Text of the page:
LAS CRUCES, New Mexico -- A privately-built rocket rose skyward today at the Wirefly X Prize Cup--but failed in its bid to win NASA prize dollars for taking an innovative approach to spacecraft building.
The hardware, named Pixel, was built by Armadillo Aerospace--a vertical takeoff and landing vehicle.
Roaring off into New Mexico skies over barren landscape, the Armadillo Aerospace vehicle rose to altitude, remained aloft, roared horizontally a distance, but ran into trouble on landing.
The craft missed a precise touch down, tipping over onto the ground. Yesterday, during the first leg of the two-day challenge, the same craft came down too fast causing breakage of its landing gear. [See video.]
Overnight fixes to software and hardware led to the second attempt today at grabbing Northrop Grumman Lunar Lander Challenge prize money offered by NASA.
The NASA-sponsored Challenge is part of the two-day Cup being held October 20-21 at the Las Cruces International Airport. NASA is providing $2 million in prize money for the challenge.
Better luck next time
Pixel is the brainchild of space entrepreneur John Carmack and his team at Armadillo Aerospace of Mesquite, Texas. Carmack is also co-founder and chief technical engineer of id Software.
"We had a beautiful looking flight," said William Pomerantz, Director of Space Projects for the X Prize Foundation, headquartered in Santa Monica, California. The vehicle took off just like it was supposed to, he said, attained the minimum altitude, hovered expertly, but missed its mark on landing.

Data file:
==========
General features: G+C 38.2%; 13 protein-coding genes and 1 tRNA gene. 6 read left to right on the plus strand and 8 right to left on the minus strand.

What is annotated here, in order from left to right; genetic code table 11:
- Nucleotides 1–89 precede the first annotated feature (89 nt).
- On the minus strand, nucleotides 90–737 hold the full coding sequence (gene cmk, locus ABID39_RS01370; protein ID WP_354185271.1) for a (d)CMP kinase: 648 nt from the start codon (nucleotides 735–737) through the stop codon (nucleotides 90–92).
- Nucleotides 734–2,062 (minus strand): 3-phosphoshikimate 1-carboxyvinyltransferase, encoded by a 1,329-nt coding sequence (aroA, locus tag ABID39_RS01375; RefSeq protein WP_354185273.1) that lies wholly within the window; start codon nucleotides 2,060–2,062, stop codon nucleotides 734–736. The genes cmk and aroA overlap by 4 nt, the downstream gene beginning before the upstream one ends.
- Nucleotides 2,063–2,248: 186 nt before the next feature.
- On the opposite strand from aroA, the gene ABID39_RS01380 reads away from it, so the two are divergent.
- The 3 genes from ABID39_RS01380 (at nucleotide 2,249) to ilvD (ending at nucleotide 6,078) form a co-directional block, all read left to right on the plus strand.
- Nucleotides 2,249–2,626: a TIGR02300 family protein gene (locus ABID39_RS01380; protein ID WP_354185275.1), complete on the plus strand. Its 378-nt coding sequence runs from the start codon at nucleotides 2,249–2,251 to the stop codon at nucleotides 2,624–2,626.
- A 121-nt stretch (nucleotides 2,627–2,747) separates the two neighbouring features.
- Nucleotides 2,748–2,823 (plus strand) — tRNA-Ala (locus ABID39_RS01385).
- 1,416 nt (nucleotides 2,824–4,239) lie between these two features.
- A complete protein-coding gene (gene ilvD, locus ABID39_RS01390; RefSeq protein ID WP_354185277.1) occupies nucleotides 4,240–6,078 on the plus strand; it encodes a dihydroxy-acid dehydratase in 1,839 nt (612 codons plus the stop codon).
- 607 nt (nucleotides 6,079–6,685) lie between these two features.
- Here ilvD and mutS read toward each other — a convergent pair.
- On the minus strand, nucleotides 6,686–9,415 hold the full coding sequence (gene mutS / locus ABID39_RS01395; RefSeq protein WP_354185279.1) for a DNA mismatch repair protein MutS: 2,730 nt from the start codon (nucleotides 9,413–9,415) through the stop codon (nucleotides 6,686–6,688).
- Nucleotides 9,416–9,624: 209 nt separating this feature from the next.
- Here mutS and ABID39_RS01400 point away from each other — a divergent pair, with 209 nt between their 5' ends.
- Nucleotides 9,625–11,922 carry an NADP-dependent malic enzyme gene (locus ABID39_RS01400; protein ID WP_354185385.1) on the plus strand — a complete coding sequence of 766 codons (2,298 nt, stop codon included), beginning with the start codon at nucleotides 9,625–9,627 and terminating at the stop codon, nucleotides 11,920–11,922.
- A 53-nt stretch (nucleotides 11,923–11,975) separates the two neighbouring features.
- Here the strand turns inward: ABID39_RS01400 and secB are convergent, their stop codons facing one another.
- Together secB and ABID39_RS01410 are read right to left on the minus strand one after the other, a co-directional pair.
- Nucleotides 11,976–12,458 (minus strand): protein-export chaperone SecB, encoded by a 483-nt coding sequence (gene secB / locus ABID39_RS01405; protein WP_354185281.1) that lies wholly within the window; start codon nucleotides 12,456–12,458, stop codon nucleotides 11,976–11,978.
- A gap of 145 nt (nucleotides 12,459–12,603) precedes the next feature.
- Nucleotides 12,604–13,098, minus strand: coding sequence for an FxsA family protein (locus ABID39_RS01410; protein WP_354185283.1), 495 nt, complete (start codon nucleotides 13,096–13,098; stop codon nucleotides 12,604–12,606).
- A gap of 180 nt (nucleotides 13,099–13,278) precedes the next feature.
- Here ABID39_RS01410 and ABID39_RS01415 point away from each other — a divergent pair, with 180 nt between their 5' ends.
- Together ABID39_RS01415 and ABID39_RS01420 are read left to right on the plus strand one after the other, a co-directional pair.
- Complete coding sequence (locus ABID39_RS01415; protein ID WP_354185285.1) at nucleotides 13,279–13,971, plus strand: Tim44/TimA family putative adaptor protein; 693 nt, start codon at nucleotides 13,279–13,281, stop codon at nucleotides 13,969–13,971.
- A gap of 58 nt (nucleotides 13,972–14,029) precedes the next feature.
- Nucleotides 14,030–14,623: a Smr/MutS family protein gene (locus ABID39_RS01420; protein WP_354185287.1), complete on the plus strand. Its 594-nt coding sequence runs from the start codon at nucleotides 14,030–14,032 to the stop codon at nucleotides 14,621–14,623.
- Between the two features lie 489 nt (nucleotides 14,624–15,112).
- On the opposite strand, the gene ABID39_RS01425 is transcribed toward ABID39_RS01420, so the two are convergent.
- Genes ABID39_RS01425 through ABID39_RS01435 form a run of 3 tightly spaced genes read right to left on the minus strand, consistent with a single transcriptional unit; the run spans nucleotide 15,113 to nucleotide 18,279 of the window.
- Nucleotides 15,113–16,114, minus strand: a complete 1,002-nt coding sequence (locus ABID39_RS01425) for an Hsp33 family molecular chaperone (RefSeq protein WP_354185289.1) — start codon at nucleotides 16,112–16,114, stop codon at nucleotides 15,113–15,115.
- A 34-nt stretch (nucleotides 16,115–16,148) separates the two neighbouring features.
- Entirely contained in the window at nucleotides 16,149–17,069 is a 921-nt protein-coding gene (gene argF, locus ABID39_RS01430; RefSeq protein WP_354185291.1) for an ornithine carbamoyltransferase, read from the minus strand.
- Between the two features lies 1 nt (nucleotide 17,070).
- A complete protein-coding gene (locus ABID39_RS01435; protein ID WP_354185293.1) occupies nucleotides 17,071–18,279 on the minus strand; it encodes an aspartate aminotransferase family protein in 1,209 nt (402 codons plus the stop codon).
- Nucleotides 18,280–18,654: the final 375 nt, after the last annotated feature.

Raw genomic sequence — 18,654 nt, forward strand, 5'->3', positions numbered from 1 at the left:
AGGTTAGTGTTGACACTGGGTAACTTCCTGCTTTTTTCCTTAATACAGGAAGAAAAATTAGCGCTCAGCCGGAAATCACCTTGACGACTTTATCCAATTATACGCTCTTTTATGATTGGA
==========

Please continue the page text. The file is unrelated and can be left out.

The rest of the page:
"They have not formally met the requirements this time period. They'll have to look to the next one," Pomerantz said.
From a quick look over the vehicle, Carmack and his team thought that they could repair the same vehicle--Pixel--and fly it again later today.
Level 1 prize money
William Gaubatz, lead judge for the Northrop Grumman Lunar Lander Challenge, told SPACE.com that Pixel landed with two legs on, two legs off the landing pad. That fact disqualifies them for a reflight and a chance to win the Level 1 Lunar Lander Challenge prize.
"They are going to bring it back, see if they can do a repair, and get into the next flight opening later today," Gaubatz said. They would again attempt a Level 1 flight, he said.
"It was a beautiful flight," Gaubatz said, a flight that was longer than yesterday. "Landing is tough," he concluded.
Winning the Level 1 competition is worth $350,000 in prize money--a purse provided by NASA's Centennial Challenges. This NASA effort is meant to promote technical innovation through a novel program of prize contests.
Rocket teams for the Lunar Lander Challenge are scored on their ability to meet challenge requirements, the accuracy of their landing and, in case of a tie, the number of "round trips" they can complete within a specified period of time.
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